Image via goodreads. This is a fantastic book. It covers the history of how the countries of the Middle East came to be, from the Great Game imperialist struggle between Britain and Russia in Asia (Fromkin has also written a great Foreign Affairs peace recounting that), to the Ottoman Empire's two-front war during WWI where… Continue reading Review of “A Peace to End All Peace”
What’s This Blog All About?
So, what is this blog all about? Quite simply, it will be aimed at exploring issues in as scientific a manner as possible to spark stimulating conversations and creating new connections and perhaps most importantly, to help me learn. Now, I know the subheader at the top of the page mentions policy commentary, and that… Continue reading What’s This Blog All About?
On the Reliability of the “MSM”
(image via imgflip) I often run across people who just completely dismiss mainstream media (MSM) as being completely unreliable. There is some merit to this perspective, but I think a better understanding of markets might help you get better results from your media sources. Let me explain. "What do you mean I sunk your Battleship?"Image… Continue reading On the Reliability of the “MSM”
Why is inflation bad for stocks?
(image via Fundamental Stocks) Well, inflation involves a currency losing value. So, in one sense, inflation is bad for any security denominated in that currency because the buying power of that amount of money decreases. In regards to why some stocks react very negatively to inflation news, this has more to do with expected interest rates.… Continue reading Why is inflation bad for stocks?
Why Does the Fed Have a 2% Inflation Target?
The 2% level is rather arbitrary, but the basic idea is to set a small positive number because it is a lot easier for central banks to fight inflation (a rising price level) than for them to fight deflation (falling prices). The reason is simple: to fight inflation, it can slow spending by raising interest… Continue reading Why Does the Fed Have a 2% Inflation Target?
The Causes of the Financial Crisis
As I see it, the main cause was systemic, namely the securitization of mortgages (e.g., CDOs). This means mortgages being repackaged by lenders and resold to other investors who wanted the income from the monthly payments. This was first done in 1970 by the Government National Mortgage Association (GNMA or Ginnie Mae), but securitization didn’t really start taking… Continue reading The Causes of the Financial Crisis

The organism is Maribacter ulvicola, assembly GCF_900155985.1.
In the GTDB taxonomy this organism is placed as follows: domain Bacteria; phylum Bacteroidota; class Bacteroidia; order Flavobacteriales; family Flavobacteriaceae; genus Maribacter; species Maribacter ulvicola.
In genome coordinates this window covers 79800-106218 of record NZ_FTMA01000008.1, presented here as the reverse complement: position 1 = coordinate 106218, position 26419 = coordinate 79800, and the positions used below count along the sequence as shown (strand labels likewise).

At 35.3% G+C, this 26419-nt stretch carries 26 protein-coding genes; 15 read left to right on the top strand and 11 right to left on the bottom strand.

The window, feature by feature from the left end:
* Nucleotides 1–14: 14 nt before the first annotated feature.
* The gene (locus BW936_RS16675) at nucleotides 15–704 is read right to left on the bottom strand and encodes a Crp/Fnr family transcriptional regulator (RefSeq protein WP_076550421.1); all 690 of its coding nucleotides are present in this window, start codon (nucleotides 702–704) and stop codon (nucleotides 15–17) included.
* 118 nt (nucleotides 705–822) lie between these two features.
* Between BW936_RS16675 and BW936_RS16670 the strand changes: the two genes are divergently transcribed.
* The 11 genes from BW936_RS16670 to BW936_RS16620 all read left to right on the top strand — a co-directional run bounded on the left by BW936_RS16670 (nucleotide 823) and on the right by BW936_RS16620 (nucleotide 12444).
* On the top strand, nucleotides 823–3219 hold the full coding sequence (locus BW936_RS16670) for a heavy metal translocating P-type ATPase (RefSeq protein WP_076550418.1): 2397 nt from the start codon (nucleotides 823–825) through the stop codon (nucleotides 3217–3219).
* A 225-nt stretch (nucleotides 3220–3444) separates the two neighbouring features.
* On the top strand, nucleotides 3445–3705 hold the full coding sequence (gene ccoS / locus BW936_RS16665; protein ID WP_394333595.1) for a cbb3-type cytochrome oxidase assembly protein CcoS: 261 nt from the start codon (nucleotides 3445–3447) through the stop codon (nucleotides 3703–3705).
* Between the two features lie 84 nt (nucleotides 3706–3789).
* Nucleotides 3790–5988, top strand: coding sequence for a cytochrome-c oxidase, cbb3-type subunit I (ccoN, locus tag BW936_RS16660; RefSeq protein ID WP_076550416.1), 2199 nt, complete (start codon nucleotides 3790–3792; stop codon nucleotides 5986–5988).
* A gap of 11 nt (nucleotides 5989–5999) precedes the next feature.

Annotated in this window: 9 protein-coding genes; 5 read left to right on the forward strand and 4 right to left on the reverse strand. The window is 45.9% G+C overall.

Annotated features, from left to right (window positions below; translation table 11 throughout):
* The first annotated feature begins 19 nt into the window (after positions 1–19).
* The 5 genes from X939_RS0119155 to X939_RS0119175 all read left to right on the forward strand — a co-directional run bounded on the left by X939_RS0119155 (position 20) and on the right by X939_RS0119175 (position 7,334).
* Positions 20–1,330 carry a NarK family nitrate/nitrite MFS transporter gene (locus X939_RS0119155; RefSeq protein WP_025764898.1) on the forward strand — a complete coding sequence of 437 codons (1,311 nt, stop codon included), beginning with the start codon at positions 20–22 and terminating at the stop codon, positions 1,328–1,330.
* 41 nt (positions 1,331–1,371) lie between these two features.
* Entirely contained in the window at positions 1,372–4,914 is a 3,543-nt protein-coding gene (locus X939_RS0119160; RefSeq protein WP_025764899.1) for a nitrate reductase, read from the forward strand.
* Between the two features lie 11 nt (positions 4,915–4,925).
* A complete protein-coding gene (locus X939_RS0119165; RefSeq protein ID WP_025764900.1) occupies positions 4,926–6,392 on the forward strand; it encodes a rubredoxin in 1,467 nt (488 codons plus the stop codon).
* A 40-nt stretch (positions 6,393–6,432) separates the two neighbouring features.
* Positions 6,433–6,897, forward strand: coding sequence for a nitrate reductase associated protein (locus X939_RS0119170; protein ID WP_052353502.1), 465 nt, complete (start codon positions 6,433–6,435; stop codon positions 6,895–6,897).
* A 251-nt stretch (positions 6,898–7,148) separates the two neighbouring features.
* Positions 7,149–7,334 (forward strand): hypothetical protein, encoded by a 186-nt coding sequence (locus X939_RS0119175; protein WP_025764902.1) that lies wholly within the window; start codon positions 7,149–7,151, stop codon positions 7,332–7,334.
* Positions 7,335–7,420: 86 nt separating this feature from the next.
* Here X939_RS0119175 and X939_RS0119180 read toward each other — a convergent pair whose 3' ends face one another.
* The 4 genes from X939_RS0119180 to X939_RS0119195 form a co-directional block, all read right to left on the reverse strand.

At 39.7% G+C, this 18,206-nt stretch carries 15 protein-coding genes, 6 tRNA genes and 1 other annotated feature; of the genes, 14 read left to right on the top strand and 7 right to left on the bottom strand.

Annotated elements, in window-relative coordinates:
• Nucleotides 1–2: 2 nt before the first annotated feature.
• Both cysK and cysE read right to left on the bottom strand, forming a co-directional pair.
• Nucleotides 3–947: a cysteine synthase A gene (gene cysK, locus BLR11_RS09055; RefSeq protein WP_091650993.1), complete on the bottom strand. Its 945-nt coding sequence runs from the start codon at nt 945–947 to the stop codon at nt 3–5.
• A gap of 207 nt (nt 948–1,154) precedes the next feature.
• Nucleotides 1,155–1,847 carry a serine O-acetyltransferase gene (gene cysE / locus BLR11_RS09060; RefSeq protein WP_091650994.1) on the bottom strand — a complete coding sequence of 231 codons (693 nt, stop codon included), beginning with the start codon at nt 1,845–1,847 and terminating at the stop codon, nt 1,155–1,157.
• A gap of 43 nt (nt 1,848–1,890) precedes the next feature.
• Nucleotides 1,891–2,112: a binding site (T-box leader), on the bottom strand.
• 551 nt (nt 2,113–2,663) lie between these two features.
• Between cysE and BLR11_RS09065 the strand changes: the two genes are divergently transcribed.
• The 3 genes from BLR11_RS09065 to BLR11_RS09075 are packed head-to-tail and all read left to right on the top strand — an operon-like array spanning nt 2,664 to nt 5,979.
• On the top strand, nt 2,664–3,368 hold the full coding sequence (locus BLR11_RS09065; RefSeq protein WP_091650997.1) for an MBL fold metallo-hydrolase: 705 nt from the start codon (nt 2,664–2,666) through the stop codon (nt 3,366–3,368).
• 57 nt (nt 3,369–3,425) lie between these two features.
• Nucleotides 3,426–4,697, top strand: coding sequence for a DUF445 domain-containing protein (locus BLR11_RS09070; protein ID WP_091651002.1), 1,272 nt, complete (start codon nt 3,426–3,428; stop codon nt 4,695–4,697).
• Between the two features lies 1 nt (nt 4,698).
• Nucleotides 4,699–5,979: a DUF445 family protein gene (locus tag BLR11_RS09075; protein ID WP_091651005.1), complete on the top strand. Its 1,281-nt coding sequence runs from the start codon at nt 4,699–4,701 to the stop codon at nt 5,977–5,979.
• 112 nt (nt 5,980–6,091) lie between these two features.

Why Can’t Economics Accurately Predict the Timings of Recessions?
It boils down to two main reasons: The problem is extremely difficult.The field of macroeconomics has been corrupted by politics. Regarding the first problem, it’s an issue of complexity. Just like molecules do not act like sums of atoms (and thus chemistry bears little resemblance to physics), humans do not act like sums of organs,… Continue reading Why Can’t Economics Accurately Predict the Timings of Recessions?
Why Did the Fed Lower Interest Rates If the U.S. Economy Is Doing Well?
There are three prevailing theories: 1) insurance 2) political pressure 3) market pressure. Regarding the first theory, Fed chair Jerome Powell may be trying to pull off what Greenspan did in 1995 and 1998. Powell has characterized both the rate cut in July and the most recent one in September as “insurance.” What he means… Continue reading Why Did the Fed Lower Interest Rates If the U.S. Economy Is Doing Well?
What Does It Mean When “The Monetary Authority Is Financing the Fiscal Authority”?
The fiscal authority is Congress (along with the president), which passes budgets regarding federal taxation and expenditures. In economics, these types of actions are called fiscal policy, which means Congress is the fiscal authority. Tax cuts and increased spending can stimulate an economy to fight unemployment, and the opposite actions can cool it down to… Continue reading What Does It Mean When “The Monetary Authority Is Financing the Fiscal Authority”?
What Do You Think Is the Best Way to Improve Corporate Behavior So as to Prevent Things Like the Opioid Crisis?
(image via The Democracy Labs) One idea is to reform corporate governance away from focusing narrowly on shareholder interests and instead take into account the interests of broader stakeholders. As defined here, stakeholders are “any third party that has some level of dependence upon the corporation” and can include employees, customers, suppliers, and the larger… Continue reading What Do You Think Is the Best Way to Improve Corporate Behavior So as to Prevent Things Like the Opioid Crisis?